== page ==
February 12, 2020 Landlord Advice

How Landlords Should Use Credit Scores

All Cook County landlords should be aware of the Just Housing Amendment to the Human Rights Ordinance, which went into effect on January 1, 2020 and which seeks to remedy unfair housing discrimination against individuals with criminal records. We’ve written about the requirements of the new law and while researching the issue, we started thinking more holistically about the purposes and efficacy of tenant screening methods. Generally, landlords screen tenant applicants to determine whether they have the resources to pay the rent, whether they will respect the property, and whether they will cause trouble with neighbors or otherwise detract from the landlord’s goals of maximizing rental income and minimizing hassles. What are the most reliable sources of information available to landlords to assess these qualities? Generally, credit checks, employment records, and references from prior landlords.

First Steps in the Renter Pre-Qualification Process

Start by looking at credit scores. What exactly makes up a person’s credit score? Many people liken credit scores to an adult version of the “permanent record” that followed students throughout their careers in school. It’s a bit more complex in reality. Financial history such as outstanding debt and current account balances make up a good portion of a person’s credit score. The number also reflects a person’s timeliness in paying back creditors; a few delinquent payments or an abundance of credit cards in a person’s name can hurt a credit score.

But a credit score isn’t always the most accurate means to judge a potential renter’s financial solvency. Events such as divorce and identity theft may negatively skew a person’s credit score. And renters who are relatively young may not have enough financial history to establish a strong credit score. Landlords should take these circumstances into account when they evaluate an applicant’s credit score.

Warning Signs for Landlords in Renters Credit History

Late payment is an obvious red flag for landlords to spot in a potential renter’s credit history. The success of a landlord’s apartment operation hinges on timely payment. If a renter’s credit report shows a demonstrable trend of late payments, this is a pretty serious warning sign to landlords.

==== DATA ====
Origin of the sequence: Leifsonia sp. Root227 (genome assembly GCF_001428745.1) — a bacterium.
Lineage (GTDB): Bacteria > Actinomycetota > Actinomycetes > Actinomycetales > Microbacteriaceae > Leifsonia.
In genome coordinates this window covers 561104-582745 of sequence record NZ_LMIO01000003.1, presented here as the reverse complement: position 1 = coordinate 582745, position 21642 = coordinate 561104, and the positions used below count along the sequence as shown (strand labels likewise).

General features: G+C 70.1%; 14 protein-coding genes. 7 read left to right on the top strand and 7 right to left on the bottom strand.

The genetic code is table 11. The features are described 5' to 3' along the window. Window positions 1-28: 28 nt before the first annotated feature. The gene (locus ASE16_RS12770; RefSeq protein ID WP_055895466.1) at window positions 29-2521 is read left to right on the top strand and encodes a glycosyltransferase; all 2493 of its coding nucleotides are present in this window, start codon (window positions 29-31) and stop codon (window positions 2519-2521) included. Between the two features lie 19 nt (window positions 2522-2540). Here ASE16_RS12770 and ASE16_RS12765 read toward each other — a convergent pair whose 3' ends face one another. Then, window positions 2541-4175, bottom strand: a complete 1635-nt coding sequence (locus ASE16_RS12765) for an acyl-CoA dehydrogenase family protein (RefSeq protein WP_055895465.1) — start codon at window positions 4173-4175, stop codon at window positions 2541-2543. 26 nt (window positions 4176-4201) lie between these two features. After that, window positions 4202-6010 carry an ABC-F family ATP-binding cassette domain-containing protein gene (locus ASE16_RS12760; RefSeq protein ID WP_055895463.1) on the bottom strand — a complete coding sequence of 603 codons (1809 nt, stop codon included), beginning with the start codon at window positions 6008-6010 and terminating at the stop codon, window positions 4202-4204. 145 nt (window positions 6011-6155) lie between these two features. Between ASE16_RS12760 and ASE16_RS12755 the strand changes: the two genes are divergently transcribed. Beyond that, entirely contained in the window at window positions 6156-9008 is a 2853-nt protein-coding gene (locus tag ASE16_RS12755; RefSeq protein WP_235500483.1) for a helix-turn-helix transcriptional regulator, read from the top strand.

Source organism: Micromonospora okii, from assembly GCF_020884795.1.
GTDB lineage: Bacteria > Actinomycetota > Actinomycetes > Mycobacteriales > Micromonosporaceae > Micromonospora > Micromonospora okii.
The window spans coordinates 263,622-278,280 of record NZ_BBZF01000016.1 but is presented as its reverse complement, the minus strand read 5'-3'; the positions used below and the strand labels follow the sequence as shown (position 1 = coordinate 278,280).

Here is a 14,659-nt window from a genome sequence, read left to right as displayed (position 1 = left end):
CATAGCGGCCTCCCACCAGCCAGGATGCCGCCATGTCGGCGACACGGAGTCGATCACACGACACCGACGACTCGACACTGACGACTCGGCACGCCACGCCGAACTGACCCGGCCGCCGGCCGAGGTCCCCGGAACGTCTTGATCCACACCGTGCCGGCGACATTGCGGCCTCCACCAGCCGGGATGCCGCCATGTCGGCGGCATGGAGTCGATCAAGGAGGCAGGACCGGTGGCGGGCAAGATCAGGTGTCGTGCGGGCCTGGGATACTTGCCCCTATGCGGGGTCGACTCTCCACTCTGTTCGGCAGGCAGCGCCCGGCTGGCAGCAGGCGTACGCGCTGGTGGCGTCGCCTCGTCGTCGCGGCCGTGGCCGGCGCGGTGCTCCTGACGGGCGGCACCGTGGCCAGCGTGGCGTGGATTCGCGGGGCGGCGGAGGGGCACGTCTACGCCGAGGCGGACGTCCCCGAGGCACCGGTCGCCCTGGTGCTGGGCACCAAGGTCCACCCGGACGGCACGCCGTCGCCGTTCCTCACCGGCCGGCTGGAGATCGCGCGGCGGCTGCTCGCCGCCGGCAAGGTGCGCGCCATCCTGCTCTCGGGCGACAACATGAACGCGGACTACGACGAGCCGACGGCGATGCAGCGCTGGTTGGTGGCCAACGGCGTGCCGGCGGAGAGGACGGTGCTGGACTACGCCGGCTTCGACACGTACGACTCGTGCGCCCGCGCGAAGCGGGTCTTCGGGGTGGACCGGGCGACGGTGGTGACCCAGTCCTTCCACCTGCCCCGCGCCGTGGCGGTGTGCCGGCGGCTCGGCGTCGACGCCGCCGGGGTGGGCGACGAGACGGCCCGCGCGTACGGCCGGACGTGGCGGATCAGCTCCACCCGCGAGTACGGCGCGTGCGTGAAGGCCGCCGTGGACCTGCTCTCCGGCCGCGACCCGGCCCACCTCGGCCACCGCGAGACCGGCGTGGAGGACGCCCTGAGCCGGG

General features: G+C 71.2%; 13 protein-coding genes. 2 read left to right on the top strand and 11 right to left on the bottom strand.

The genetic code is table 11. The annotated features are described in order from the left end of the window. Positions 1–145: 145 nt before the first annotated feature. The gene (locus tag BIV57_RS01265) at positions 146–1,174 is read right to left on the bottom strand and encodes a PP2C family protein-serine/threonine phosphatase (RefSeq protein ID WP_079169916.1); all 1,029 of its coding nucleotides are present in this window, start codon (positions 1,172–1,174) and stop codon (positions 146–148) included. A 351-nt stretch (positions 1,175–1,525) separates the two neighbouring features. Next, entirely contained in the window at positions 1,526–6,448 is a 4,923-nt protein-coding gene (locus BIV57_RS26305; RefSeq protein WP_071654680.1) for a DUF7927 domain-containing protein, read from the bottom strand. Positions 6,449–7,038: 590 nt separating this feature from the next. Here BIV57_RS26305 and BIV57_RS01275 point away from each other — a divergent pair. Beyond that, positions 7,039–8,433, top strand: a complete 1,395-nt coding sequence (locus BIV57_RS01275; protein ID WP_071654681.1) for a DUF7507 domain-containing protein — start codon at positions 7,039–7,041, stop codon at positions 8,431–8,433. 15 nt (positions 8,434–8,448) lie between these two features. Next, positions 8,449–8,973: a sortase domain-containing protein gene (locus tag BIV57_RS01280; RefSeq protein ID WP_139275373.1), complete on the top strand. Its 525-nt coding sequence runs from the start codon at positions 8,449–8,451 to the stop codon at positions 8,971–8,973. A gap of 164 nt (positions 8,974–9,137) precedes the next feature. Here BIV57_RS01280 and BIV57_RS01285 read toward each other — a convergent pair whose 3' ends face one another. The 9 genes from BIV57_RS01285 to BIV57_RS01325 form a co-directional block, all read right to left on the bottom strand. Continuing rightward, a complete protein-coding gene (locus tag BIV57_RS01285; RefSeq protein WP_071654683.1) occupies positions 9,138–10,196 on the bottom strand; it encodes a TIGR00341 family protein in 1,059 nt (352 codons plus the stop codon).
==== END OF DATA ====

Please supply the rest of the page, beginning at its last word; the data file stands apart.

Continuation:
Another warning sign is a credit report that’s supplied directly by the renter. These reports should be obtained via trusted third-party services. There are nationwide credit reporting services that make the process quick and simple for landlords and can be done entirely online. Reminder to Cook County landlords to select a credit report that does not incorporate information about an applicant’s criminal history. You can review some of the recommended services here.

Read more about the two-step tenant application process required by the Just Housing Amendment

Can Landlords Rely on Credit Scores in the Apartment Application Process?

Landlords take on a calculated risk by renting their home or apartment to a stranger. And the credit score may act as a barometer for the risk level of a potential renter. Just because an applicant has a low credit score, are they less likely to pay the rent on time and in full each month? A landlord would need fortune-telling skills to accurately predict the answer. And because there are very few clairvoyants in the apartment business these days, landlords will inevitably lean on the objective credit score as a risk assessment tool.

Credit scores aren’t the only selection criteria at a landlord’s disposal. Collecting rental history and references from previous landlords is another advisable step in the pre-qualification process. Landlords should thoroughly check those references and verify that a renter’s employment info checks out. These factors, combined with a credit score, should paint a fairly accurate picture of a potential renter’s ability to pay the apartment rent.